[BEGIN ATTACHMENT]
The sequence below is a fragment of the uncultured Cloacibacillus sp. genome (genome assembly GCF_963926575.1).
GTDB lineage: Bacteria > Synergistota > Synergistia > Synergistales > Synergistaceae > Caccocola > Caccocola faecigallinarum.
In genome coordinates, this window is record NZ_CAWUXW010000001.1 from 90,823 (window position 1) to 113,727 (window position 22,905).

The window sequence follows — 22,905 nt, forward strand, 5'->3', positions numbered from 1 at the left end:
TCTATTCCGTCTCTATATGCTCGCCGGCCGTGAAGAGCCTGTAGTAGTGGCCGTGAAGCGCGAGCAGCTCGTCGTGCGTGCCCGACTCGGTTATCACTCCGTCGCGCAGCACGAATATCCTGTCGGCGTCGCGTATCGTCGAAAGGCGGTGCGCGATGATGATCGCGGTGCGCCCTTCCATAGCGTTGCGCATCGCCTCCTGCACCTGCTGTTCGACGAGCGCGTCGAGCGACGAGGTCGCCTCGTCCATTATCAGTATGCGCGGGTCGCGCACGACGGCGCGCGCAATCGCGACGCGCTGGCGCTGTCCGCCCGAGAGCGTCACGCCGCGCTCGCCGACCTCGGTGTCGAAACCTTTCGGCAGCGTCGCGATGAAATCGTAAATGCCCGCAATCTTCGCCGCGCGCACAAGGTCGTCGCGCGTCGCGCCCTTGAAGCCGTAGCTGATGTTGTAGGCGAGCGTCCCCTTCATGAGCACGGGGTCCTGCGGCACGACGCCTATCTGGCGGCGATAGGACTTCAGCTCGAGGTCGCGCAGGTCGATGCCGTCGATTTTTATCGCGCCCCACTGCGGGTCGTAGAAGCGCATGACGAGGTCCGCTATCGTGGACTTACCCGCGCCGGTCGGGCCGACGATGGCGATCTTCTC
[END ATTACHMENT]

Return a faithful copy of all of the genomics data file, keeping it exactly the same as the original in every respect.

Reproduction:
The sequence below is a fragment of the uncultured Cloacibacillus sp. genome (genome assembly GCF_963926575.1).
GTDB lineage: Bacteria > Synergistota > Synergistia > Synergistales > Synergistaceae > Caccocola > Caccocola faecigallinarum.
In genome coordinates, this window is record NZ_CAWUXW010000001.1 from 90,823 (window position 1) to 113,727 (window position 22,905).

The window sequence follows — 22,905 nt, forward strand, 5'->3', positions numbered from 1 at the left end:
TCTATTCCGTCTCTATATGCTCGCCGGCCGTGAAGAGCCTGTAGTAGTGGCCGTGAAGCGCGAGCAGCTCGTCGTGCGTGCCCGACTCGGTTATCACTCCGTCGCGCAGCACGAATATCCTGTCGGCGTCGCGTATCGTCGAAAGGCGGTGCGCGATGATGATCGCGGTGCGCCCTTCCATAGCGTTGCGCATCGCCTCCTGCACCTGCTGTTCGACGAGCGCGTCGAGCGACGAGGTCGCCTCGTCCATTATCAGTATGCGCGGGTCGCGCACGACGGCGCGCGCAATCGCGACGCGCTGGCGCTGTCCGCCCGAGAGCGTCACGCCGCGCTCGCCGACCTCGGTGTCGAAACCTTTCGGCAGCGTCGCGATGAAATCGTAAATGCCCGCAATCTTCGCCGCGCGCACAAGGTCGTCGCGCGTCGCGCCCTTGAAGCCGTAGCTGATGTTGTAGGCGAGCGTCCCCTTCATGAGCACGGGGTCCTGCGGCACGACGCCTATCTGGCGGCGATAGGACTTCAGCTCGAGGTCGCGCAGGTCGATGCCGTCGATTTTTATCGCGCCCCACTGCGGGTCGTAGAAGCGCATGACGAGGTCCGCTATCGTGGACTTACCCGCGCCGGTCGGGCCGACGATGGCGATCTTCTC